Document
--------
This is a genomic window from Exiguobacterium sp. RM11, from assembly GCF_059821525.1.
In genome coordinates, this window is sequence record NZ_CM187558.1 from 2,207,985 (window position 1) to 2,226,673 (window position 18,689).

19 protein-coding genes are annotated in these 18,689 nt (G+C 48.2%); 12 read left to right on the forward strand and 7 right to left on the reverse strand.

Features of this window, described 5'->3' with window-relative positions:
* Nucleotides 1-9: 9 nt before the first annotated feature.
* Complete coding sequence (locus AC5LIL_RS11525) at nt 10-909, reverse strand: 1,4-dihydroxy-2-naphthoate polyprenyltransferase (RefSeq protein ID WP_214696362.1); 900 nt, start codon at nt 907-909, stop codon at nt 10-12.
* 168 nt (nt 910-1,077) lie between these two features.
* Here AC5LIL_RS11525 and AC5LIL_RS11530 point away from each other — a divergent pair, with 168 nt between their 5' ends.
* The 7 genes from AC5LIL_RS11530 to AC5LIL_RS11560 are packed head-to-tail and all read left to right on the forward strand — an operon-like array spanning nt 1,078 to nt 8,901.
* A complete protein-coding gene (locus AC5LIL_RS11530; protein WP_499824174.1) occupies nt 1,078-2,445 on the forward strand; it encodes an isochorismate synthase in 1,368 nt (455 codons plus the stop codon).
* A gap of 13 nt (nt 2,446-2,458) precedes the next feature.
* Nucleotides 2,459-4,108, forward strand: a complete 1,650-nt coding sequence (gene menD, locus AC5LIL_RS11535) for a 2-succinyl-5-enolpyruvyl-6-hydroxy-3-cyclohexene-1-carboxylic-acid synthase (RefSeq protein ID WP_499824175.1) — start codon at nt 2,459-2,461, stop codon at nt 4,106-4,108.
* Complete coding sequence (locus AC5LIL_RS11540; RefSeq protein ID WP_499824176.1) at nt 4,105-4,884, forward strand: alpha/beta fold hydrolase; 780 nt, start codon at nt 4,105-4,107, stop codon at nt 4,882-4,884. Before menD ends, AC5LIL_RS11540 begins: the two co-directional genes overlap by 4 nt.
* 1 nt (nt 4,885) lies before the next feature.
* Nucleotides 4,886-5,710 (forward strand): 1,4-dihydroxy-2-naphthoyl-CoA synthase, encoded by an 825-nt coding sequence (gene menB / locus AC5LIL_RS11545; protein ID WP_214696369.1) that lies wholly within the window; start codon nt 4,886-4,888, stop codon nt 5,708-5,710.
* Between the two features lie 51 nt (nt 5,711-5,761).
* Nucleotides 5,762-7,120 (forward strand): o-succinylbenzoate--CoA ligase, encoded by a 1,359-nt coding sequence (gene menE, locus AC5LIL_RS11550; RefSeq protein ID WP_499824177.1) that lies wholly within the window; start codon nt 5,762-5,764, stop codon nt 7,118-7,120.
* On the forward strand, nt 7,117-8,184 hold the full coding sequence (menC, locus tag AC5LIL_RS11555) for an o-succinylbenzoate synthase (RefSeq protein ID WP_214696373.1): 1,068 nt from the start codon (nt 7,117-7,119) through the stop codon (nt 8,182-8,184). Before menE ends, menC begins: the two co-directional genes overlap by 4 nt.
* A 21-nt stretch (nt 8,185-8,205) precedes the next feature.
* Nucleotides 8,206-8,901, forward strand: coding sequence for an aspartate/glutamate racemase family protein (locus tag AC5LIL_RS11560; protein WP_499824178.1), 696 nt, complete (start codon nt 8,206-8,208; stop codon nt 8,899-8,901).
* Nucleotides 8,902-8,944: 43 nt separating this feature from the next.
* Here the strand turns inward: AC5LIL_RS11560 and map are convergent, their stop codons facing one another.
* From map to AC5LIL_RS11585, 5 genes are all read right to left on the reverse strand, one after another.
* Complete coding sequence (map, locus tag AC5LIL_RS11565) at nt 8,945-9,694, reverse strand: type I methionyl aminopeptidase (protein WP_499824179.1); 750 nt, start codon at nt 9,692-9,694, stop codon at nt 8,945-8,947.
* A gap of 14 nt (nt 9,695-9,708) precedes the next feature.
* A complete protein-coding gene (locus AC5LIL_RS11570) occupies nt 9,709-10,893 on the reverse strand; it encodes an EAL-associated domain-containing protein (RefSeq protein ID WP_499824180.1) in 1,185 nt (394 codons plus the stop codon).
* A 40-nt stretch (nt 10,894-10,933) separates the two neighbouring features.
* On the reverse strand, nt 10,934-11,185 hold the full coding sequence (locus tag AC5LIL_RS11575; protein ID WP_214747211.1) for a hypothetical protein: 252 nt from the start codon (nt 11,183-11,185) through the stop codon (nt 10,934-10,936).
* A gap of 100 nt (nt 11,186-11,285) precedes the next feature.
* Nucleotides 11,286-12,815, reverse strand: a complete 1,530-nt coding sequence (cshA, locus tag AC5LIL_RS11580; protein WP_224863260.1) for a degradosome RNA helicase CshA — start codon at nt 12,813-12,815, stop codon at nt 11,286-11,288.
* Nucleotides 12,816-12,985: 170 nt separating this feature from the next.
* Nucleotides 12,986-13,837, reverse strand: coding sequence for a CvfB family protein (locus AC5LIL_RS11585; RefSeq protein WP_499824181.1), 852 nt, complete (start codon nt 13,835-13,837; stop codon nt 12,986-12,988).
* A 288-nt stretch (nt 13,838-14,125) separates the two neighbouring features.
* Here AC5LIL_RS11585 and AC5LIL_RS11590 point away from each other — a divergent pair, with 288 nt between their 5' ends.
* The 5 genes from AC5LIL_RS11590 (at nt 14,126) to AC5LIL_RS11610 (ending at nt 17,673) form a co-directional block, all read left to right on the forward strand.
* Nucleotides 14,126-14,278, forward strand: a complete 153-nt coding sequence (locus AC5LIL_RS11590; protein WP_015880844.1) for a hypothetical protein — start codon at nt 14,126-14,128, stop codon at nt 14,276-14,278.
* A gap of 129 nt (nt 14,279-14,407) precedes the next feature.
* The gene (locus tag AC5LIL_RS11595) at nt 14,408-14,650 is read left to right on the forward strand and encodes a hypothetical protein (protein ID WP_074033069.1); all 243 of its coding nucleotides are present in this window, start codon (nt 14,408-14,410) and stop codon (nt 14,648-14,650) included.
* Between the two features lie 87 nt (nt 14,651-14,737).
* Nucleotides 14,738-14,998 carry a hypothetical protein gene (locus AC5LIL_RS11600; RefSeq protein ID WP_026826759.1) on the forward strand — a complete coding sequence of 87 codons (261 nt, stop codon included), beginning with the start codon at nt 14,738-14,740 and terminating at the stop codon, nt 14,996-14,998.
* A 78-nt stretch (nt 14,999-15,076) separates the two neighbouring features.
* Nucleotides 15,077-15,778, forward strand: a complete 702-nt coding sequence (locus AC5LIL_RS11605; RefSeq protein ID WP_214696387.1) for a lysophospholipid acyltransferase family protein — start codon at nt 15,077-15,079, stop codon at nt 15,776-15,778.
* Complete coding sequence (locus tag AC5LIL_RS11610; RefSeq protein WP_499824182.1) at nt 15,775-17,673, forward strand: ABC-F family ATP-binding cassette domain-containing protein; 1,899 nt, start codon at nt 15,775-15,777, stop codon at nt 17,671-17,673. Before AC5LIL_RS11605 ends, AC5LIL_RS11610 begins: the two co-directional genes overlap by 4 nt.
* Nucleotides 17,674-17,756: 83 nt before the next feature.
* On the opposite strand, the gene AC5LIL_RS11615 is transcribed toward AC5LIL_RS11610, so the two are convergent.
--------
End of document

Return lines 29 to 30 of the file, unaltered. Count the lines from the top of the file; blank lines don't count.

* A gap of 100 nt (nt 11,186-11,285) precedes the next feature.
* Nucleotides 11,286-12,815, reverse strand: a complete 1,530-nt coding sequence (cshA, locus tag AC5LIL_RS11580; protein WP_224863260.1) for a degradosome RNA helicase CshA — start codon at nt 12,813-12,815, stop codon at nt 11,286-11,288.